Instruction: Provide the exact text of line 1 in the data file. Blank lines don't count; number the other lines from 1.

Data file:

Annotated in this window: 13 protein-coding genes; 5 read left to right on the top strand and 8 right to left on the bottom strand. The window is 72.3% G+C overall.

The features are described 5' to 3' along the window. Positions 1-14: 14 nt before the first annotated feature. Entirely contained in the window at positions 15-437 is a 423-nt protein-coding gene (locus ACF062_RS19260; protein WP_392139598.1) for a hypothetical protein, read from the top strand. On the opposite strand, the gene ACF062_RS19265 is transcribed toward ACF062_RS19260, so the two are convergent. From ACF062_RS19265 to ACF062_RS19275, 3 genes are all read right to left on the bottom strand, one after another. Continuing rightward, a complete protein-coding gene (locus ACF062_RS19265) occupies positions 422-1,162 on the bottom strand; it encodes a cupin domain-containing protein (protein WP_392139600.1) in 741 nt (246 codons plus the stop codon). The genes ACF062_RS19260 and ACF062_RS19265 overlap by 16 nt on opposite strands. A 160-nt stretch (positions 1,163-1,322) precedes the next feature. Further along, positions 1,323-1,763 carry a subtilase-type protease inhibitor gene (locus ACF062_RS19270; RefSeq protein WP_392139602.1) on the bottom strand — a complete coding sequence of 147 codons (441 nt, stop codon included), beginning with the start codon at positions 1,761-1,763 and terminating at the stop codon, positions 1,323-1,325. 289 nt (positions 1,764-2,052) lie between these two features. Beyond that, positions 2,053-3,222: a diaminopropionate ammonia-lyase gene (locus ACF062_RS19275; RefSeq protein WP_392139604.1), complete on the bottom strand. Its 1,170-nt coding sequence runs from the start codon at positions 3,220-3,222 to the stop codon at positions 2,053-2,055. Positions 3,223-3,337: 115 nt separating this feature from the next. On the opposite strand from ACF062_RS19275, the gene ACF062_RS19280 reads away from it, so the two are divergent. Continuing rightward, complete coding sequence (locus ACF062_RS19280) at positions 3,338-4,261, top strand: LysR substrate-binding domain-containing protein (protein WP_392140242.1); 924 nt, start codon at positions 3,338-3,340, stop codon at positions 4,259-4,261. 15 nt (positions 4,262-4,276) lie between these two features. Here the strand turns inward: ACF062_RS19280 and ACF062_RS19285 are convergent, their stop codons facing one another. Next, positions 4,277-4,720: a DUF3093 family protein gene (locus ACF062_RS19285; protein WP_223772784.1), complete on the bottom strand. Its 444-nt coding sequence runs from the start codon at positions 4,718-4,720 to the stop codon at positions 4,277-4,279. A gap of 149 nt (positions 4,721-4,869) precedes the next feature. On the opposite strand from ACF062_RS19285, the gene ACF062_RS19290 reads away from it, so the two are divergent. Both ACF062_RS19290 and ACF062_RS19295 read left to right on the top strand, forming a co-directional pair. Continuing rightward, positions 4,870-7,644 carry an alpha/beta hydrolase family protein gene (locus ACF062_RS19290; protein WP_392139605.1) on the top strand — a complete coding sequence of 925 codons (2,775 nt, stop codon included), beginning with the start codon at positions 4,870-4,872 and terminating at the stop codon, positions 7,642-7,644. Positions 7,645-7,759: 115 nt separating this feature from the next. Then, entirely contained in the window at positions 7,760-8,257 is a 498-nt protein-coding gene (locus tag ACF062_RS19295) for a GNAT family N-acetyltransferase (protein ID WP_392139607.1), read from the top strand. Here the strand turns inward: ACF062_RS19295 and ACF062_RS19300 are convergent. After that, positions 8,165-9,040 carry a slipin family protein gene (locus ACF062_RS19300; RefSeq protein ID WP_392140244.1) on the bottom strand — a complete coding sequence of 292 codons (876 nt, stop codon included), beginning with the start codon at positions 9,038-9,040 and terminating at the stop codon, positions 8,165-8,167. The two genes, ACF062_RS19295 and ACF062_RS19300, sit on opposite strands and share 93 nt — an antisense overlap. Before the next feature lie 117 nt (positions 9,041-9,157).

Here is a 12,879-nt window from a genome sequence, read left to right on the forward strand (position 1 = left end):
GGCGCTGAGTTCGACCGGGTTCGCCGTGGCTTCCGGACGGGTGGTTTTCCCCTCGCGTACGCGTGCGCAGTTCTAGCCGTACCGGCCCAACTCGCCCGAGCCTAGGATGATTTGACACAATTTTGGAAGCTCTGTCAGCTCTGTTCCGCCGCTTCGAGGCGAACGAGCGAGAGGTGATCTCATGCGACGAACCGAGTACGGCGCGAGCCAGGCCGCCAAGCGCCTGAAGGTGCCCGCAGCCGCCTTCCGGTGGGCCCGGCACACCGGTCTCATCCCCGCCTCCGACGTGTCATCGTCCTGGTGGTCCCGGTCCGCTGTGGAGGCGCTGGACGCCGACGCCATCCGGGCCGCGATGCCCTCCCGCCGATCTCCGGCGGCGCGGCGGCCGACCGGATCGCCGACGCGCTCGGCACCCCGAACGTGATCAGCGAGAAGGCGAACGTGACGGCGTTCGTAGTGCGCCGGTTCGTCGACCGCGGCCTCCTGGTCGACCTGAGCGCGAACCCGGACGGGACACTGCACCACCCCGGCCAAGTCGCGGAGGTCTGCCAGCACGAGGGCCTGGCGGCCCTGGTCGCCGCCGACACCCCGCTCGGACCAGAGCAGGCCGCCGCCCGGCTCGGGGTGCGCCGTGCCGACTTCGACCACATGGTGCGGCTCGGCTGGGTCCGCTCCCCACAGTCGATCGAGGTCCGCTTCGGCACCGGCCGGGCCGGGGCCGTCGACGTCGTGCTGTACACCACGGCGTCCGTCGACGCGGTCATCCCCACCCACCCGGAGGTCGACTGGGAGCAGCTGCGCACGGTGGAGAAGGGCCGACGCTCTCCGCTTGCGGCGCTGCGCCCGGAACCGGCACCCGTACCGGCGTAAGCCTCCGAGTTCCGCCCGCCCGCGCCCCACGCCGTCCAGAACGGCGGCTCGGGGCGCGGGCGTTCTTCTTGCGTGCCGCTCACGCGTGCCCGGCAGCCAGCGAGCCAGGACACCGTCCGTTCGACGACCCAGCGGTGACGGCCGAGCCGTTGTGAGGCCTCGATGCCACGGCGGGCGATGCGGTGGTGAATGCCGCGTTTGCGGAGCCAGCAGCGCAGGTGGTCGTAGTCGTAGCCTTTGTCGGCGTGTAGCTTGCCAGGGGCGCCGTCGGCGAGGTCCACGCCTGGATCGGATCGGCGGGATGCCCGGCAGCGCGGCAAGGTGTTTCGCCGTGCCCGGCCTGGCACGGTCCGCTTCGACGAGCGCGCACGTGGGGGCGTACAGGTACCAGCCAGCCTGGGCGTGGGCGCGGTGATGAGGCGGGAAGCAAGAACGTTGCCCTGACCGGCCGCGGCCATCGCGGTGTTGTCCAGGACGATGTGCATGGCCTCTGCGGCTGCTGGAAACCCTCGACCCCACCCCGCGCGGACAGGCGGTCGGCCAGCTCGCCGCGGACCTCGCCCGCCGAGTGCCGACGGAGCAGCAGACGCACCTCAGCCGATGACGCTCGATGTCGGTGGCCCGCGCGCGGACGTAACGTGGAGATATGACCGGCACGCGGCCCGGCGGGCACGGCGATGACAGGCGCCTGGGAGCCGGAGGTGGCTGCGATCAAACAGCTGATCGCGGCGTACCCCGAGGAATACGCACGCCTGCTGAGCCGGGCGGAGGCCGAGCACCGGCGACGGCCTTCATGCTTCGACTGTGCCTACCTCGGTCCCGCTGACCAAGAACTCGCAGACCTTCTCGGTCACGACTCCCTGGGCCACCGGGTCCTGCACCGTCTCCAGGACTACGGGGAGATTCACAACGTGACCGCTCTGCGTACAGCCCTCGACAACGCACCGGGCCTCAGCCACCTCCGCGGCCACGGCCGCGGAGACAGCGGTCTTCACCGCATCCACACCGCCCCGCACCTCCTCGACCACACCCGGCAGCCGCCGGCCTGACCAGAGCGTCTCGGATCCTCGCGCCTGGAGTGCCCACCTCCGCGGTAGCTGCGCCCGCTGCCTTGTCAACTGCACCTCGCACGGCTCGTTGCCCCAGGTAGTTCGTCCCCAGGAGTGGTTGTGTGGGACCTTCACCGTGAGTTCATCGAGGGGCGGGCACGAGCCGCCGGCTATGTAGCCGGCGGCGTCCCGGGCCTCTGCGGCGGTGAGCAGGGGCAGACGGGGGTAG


Annotated in this window: 13 protein-coding genes; 5 read left to right on the top strand and 8 right to left on the bottom strand. The window is 72.3% G+C overall.